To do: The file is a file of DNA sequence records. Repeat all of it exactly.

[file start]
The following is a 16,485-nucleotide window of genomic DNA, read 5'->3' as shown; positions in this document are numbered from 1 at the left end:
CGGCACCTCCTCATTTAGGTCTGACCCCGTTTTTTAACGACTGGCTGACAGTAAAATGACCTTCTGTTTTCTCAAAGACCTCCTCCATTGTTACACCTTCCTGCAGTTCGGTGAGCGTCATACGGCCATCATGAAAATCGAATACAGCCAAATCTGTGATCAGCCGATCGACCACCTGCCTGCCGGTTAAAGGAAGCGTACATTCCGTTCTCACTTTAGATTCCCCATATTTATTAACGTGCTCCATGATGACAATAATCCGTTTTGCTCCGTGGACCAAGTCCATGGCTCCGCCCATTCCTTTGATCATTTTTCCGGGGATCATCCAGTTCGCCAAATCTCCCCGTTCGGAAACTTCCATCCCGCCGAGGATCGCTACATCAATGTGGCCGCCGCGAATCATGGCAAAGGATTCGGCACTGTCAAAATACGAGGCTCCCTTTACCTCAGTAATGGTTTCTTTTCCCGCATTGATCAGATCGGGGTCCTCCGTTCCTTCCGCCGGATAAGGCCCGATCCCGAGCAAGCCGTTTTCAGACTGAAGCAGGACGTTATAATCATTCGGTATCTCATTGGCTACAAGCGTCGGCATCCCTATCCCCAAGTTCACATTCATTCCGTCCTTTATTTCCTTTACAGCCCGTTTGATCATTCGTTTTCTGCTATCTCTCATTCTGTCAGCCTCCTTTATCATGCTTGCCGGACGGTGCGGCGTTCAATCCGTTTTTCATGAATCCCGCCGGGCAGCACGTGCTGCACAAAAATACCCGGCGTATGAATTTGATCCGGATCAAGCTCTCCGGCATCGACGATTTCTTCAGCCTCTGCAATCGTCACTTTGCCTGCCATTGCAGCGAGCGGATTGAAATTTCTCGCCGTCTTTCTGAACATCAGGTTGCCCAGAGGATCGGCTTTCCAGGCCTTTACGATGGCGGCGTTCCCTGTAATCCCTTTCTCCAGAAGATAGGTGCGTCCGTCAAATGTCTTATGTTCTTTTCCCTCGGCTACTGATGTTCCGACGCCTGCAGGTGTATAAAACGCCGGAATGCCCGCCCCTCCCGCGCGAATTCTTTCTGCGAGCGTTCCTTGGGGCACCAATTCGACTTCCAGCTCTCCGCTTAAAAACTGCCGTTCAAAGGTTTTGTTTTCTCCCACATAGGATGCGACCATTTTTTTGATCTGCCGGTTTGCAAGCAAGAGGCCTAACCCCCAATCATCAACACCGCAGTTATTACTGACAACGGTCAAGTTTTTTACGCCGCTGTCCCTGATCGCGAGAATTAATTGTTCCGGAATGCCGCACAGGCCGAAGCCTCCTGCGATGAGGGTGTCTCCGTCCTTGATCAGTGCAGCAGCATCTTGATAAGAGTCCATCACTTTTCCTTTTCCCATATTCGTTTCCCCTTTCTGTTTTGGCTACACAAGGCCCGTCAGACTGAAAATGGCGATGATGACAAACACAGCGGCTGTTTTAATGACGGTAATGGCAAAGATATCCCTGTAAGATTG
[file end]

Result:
The following is a 16,485-nucleotide window of genomic DNA, read 5'->3' as shown; positions in this document are numbered from 1 at the left end:
CGGCACCTCCTCATTTAGGTCTGACCCCGTTTTTTAACGACTGGCTGACAGTAAAATGACCTTCTGTTTTCTCAAAGACCTCCTCCATTGTTACACCTTCCTGCAGTTCGGTGAGCGTCATACGGCCATCATGAAAATCGAATACAGCCAAATCTGTGATCAGCCGATCGACCACCTGCCTGCCGGTTAAAGGAAGCGTACATTCCGTTCTCACTTTAGATTCCCCATATTTATTAACGTGCTCCATGATGACAATAATCCGTTTTGCTCCGTGGACCAAGTCCATGGCTCCGCCCATTCCTTTGATCATTTTTCCGGGGATCATCCAGTTCGCCAAATCTCCCCGTTCGGAAACTTCCATCCCGCCGAGGATCGCTACATCAATGTGGCCGCCGCGAATCATGGCAAAGGATTCGGCACTGTCAAAATACGAGGCTCCCTTTACCTCAGTAATGGTTTCTTTTCCCGCATTGATCAGATCGGGGTCCTCCGTTCCTTCCGCCGGATAAGGCCCGATCCCGAGCAAGCCGTTTTCAGACTGAAGCAGGACGTTATAATCATTCGGTATCTCATTGGCTACAAGCGTCGGCATCCCTATCCCCAAGTTCACATTCATTCCGTCCTTTATTTCCTTTACAGCCCGTTTGATCATTCGTTTTCTGCTATCTCTCATTCTGTCAGCCTCCTTTATCATGCTTGCCGGACGGTGCGGCGTTCAATCCGTTTTTCATGAATCCCGCCGGGCAGCACGTGCTGCACAAAAATACCCGGCGTATGAATTTGATCCGGATCAAGCTCTCCGGCATCGACGATTTCTTCAGCCTCTGCAATCGTCACTTTGCCTGCCATTGCAGCGAGCGGATTGAAATTTCTCGCCGTCTTTCTGAACATCAGGTTGCCCAGAGGATCGGCTTTCCAGGCCTTTACGATGGCGGCGTTCCCTGTAATCCCTTTCTCCAGAAGATAGGTGCGTCCGTCAAATGTCTTATGTTCTTTTCCCTCGGCTACTGATGTTCCGACGCCTGCAGGTGTATAAAACGCCGGAATGCCCGCCCCTCCCGCGCGAATTCTTTCTGCGAGCGTTCCTTGGGGCACCAATTCGACTTCCAGCTCTCCGCTTAAAAACTGCCGTTCAAAGGTTTTGTTTTCTCCCACATAGGATGCGACCATTTTTTTGATCTGCCGGTTTGCAAGCAAGAGGCCTAACCCCCAATCATCAACACCGCAGTTATTACTGACAACGGTCAAGTTTTTTACGCCGCTGTCCCTGATCGCGAGAATTAATTGTTCCGGAATGCCGCACAGGCCGAAGCCTCCTGCGATGAGGGTGTCTCCGTCCTTGATCAGTGCAGCAGCATCTTGATAAGAGTCCATCACTTTTCCTTTTCCCATATTCGTTTCCCCTTTCTGTTTTGGCTACACAAGGCCCGTCAGACTGAAAATGGCGATGATGACAAACACAGCGGCTGTTTTAATGACGGTAATGGCAAAGATATCCCTGTAAGATTG